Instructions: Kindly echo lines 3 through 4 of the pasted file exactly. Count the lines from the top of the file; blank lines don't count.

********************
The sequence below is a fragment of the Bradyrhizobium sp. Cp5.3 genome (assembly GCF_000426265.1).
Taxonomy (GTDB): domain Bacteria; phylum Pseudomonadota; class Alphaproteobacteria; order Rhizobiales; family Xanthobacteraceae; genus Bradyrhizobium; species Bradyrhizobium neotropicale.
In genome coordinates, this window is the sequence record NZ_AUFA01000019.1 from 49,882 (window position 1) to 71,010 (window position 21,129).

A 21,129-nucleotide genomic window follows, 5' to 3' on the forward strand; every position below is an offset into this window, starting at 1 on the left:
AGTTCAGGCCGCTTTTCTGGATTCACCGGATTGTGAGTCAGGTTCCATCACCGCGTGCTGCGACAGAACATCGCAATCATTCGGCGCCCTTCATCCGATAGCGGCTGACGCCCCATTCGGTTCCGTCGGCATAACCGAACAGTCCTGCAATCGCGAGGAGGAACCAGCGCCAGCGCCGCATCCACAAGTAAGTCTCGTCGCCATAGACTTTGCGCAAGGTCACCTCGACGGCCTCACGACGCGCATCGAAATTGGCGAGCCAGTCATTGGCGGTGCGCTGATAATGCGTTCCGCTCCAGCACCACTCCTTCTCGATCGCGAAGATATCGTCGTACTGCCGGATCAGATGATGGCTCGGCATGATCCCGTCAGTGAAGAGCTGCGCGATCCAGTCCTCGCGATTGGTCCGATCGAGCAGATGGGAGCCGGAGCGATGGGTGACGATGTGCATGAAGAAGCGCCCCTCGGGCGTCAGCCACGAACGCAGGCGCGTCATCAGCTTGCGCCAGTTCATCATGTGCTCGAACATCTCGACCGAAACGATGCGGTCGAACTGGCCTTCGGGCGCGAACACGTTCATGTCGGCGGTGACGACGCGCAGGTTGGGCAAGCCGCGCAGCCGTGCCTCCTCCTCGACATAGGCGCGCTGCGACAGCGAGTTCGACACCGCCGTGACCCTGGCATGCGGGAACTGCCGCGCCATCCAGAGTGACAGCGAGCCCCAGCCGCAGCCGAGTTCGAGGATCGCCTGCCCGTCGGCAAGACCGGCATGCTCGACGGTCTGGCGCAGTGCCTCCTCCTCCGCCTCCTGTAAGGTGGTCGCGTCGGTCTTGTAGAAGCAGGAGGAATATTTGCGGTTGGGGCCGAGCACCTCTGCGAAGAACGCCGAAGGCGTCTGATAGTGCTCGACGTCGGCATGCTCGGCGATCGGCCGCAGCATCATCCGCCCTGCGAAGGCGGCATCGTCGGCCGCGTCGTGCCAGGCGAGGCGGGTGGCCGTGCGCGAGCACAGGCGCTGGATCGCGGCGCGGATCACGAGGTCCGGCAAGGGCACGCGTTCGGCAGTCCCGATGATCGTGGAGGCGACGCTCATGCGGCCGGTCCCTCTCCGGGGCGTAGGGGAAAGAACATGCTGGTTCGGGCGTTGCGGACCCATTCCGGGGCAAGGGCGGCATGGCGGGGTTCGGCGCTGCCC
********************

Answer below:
In genome coordinates, this window is the sequence record NZ_AUFA01000019.1 from 49,882 (window position 1) to 71,010 (window position 21,129).

A 21,129-nucleotide genomic window follows, 5' to 3' on the forward strand; every position below is an offset into this window, starting at 1 on the left: